Customers want answers, and, increasingly, they are asking more complicated questions using a variety of devices. Over the past 10 years, the demand for multichannel support (via email, chat, social, phone and text) has surged as customers have incorporated the latest technological options into their daily lives. Basic customer care now often requires more qualified agents who can solve complex problems, along with robust contact center software that can support multiple communication channels.
In response, contact center outsourcers have been increasingly turning to remote and at-home agents. Contact center outsourcers are striving to differentiate themselves based on their ability to hire and retain the most highly skilled workforce in the customer care field. Managing this workforce has traditionally been a challenge, but outcome-based reporting has shown a great deal of promise in removing much of the uncertainty.
Defining Outcome-Based Pricing
Outcome-based pricing puts the emphasis on achieving specified outcomes rather than FTE replacement. Outsourcers earn their fees by aligning their goals with the client’s business objectives, such as new accounts, increased profits or reduced operating costs. According to Katrina Menzigian, the Everest Group’s vice president of research relations, “This whole concept of outcome-based pricing has been growing in the BPO space for about five years and in contact centers we’ve noticed a bigger pickup in the last two to three years.”
In our own research, we’ve found that more than two-thirds of our contact center outsourcer customers are already committed to outcome-based options. Just over one-fourth (28 percent) have already put procedures in place to take advantage of outcome-based pricing, and another 39 percent intend to implement them within the next 18 months.
Proponents of this pricing and reporting model point out that it is uniquely able to align the interests of the client and the provider for a closer partnership while favoring continuous improvement. On the other hand, it can often be difficult to precisely quantify the outsourcer’s contribution to critical metrics. Instead of low handle time and high service levels, outsourcers are searching for more complex measures like net promoter scores and user experience improvements.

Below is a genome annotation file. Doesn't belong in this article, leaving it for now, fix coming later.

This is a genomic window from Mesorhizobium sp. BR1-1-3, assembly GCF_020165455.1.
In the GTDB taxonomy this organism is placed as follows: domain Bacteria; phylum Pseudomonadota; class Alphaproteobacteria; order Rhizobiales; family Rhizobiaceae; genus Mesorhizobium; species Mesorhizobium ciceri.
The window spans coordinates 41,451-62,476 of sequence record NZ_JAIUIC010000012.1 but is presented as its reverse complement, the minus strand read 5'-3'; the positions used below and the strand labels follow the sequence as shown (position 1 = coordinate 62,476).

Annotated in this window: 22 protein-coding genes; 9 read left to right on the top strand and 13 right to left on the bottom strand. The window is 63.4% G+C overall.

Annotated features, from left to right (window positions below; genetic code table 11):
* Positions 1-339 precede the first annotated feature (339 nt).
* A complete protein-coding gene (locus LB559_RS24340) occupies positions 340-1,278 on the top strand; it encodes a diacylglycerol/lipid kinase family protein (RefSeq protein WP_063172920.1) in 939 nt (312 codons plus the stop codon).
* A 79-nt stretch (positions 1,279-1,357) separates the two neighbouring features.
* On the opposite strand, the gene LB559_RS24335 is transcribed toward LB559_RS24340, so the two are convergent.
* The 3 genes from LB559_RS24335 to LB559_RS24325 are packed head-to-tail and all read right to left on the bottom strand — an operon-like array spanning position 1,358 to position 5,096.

While these factors definitely affect profitability, they do so obliquely, through brand loyalty and referrals. In order to achieve those goals, outsourcers have to make sure that they have adequately trained employees and current technology in place to handle the volume and variety of channels that customers expect from their preferred brands.
Phaneesh Murthy, CEO of iGATE, chose to move to outcome-based pricing to generate measurable improvements in his loan originations. In his experience, other executives who chose to implement this operational model did so primarily to help them build their brand reputation in the market and establish closer compliance by remote agents. He concluded, “These companies want a better customer experience. This is a big swing from an emphasis on efficiency.”
The Ideal Model
In the end, the ideal pricing and reporting model would be one that minimizes risks for clients and outsourcers while unifying their goals. It would be flexible and fair, but it would recognize the realities of what drives outsourcers. From the outsourcers standpoint, it encourages innovation to reach greater profitability. Customers win by finding the answers they need on the channel they use most. Considering all these factors, it’s clear why the implementations of outcome-based pricing are reshaping the relationship between outsourcers and their clients.